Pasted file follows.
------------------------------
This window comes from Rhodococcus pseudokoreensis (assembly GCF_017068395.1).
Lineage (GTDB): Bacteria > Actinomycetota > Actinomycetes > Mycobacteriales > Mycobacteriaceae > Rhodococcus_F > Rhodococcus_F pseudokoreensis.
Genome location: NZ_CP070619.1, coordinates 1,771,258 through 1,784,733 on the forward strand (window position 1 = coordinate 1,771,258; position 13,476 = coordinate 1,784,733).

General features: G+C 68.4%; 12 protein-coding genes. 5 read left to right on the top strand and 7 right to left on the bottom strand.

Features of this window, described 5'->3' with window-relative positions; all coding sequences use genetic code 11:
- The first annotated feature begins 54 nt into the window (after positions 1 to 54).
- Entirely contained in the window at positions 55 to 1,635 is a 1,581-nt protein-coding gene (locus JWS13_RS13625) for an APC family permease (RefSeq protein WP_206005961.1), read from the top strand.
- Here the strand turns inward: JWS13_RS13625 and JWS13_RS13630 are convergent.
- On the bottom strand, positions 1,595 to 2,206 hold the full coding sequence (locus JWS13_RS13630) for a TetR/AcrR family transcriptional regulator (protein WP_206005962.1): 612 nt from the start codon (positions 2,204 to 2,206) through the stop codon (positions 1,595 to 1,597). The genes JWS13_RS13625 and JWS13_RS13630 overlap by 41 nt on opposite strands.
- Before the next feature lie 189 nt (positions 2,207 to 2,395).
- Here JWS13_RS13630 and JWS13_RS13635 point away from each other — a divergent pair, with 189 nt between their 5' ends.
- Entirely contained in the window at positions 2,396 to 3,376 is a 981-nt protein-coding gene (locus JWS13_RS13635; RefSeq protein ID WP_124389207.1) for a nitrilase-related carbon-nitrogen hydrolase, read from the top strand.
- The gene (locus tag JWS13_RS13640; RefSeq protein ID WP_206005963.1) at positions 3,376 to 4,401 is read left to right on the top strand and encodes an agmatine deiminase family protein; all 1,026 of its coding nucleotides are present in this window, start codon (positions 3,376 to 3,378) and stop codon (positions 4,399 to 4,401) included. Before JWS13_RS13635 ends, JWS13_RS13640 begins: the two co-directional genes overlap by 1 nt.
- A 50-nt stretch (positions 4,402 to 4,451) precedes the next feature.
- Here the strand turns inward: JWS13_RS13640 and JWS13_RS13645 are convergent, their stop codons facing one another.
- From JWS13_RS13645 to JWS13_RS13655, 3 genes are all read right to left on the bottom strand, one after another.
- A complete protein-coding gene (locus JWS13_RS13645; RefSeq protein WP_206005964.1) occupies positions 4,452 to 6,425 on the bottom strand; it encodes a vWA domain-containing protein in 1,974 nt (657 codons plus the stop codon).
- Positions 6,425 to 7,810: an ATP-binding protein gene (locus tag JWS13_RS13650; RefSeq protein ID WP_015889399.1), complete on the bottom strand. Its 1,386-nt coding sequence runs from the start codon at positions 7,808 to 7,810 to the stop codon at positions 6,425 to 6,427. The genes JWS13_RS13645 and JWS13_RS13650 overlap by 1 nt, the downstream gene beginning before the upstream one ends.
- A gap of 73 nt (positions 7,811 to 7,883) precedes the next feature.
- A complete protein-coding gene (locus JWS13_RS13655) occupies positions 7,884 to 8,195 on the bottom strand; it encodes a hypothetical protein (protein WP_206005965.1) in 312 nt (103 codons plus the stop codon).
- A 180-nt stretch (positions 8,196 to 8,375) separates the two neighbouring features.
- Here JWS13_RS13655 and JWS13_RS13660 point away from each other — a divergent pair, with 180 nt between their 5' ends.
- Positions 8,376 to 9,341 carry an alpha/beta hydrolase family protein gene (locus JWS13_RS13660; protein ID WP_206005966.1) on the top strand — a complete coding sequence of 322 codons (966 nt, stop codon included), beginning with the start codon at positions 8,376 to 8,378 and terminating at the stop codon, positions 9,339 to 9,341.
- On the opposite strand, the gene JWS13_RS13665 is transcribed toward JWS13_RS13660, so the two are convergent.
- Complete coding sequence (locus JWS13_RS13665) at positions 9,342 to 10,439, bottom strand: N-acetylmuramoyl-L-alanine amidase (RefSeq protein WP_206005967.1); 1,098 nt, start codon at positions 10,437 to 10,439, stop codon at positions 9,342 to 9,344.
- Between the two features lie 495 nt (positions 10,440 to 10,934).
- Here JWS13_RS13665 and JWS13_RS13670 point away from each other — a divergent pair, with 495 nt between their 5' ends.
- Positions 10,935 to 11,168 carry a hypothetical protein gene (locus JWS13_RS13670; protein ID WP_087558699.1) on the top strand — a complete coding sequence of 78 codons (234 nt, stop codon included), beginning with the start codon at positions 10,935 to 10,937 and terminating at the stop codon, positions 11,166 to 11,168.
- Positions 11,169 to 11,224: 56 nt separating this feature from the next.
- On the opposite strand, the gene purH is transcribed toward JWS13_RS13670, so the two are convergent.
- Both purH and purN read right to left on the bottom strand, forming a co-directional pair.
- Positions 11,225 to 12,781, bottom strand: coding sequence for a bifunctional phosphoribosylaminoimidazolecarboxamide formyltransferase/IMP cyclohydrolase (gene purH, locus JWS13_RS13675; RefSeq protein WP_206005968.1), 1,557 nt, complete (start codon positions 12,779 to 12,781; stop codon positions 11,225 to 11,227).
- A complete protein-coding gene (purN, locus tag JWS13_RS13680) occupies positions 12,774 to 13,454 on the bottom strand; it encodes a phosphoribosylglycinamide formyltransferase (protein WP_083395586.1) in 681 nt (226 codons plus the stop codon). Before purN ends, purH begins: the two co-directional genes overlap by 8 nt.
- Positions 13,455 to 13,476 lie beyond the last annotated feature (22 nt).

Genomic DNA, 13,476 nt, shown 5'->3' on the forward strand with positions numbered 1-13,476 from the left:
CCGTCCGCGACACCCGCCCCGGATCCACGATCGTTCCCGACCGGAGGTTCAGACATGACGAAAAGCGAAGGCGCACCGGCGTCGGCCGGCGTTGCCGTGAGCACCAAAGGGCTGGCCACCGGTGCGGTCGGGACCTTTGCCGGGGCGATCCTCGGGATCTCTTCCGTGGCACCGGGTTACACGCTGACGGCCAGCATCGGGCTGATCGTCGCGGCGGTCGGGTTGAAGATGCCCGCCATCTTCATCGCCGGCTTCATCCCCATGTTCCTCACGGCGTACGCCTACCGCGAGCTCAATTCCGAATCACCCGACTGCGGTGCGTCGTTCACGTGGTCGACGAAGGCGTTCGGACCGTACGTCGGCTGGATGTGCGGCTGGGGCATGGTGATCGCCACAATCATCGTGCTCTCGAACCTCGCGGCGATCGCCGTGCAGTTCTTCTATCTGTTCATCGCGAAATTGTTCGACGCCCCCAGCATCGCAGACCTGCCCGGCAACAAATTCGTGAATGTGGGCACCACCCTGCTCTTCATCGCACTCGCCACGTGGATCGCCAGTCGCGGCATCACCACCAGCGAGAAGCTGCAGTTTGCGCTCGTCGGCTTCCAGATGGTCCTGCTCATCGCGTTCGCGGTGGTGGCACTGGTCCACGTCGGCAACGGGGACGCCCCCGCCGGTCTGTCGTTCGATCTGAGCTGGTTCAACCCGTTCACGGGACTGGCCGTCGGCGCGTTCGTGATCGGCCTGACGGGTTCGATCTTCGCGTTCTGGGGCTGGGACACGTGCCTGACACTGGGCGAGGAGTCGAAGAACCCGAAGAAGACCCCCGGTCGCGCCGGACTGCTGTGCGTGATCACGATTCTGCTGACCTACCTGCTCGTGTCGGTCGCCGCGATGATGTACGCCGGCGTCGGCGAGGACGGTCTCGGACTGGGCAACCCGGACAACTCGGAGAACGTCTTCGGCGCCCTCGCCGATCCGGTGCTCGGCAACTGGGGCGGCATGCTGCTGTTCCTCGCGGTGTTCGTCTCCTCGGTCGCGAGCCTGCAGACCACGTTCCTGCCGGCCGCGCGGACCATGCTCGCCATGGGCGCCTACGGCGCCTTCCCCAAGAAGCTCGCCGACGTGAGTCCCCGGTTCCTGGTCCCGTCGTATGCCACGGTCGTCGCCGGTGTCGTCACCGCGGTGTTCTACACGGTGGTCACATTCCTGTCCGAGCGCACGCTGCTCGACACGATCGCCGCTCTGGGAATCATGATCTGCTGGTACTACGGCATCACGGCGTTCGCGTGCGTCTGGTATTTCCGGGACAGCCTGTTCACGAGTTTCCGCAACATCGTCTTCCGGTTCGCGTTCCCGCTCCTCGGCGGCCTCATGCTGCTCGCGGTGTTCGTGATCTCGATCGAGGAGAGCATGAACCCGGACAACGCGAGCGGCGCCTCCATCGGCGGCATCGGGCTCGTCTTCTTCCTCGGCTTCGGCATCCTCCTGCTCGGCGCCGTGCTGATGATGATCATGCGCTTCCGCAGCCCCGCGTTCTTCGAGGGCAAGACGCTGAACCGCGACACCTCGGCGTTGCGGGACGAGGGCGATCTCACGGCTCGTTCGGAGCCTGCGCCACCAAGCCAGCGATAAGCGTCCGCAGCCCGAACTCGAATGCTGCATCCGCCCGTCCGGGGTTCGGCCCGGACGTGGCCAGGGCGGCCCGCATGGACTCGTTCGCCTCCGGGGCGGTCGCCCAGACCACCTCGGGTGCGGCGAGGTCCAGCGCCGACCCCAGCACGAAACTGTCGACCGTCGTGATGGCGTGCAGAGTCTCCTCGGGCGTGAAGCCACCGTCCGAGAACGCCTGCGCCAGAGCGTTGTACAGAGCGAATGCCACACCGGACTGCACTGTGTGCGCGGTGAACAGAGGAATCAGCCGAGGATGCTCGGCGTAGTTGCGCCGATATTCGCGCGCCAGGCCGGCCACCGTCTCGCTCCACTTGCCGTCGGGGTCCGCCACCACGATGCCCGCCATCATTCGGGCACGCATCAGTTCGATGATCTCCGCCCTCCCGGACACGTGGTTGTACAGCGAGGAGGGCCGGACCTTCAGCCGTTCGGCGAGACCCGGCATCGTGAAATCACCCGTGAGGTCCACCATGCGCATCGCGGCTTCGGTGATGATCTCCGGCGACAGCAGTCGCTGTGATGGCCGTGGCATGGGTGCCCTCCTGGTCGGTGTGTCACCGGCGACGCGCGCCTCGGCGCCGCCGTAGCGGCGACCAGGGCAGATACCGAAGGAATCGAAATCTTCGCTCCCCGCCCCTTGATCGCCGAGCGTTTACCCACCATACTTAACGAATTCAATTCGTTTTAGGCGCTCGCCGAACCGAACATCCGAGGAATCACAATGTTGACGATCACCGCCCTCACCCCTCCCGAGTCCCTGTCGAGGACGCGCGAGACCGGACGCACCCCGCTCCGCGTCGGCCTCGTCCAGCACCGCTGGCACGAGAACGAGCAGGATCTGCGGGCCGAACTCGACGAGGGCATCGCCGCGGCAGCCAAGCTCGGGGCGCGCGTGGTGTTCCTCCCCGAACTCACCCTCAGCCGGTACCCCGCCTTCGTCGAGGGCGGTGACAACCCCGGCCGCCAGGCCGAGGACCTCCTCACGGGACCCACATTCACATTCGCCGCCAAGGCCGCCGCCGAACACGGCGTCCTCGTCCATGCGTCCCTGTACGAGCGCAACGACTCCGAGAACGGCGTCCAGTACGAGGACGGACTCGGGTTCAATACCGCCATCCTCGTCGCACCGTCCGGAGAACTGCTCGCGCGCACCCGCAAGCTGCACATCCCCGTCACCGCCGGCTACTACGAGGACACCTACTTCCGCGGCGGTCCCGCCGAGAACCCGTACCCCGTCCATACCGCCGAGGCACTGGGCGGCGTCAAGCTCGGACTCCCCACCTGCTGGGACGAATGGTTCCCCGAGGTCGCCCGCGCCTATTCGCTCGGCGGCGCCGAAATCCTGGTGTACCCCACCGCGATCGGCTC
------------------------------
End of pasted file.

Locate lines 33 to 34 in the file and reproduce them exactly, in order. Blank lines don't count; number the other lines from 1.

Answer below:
- A complete protein-coding gene (purN, locus tag JWS13_RS13680) occupies positions 12,774 to 13,454 on the bottom strand; it encodes a phosphoribosylglycinamide formyltransferase (protein WP_083395586.1) in 681 nt (226 codons plus the stop codon). Before purN ends, purH begins: the two co-directional genes overlap by 8 nt.
- Positions 13,455 to 13,476 lie beyond the last annotated feature (22 nt).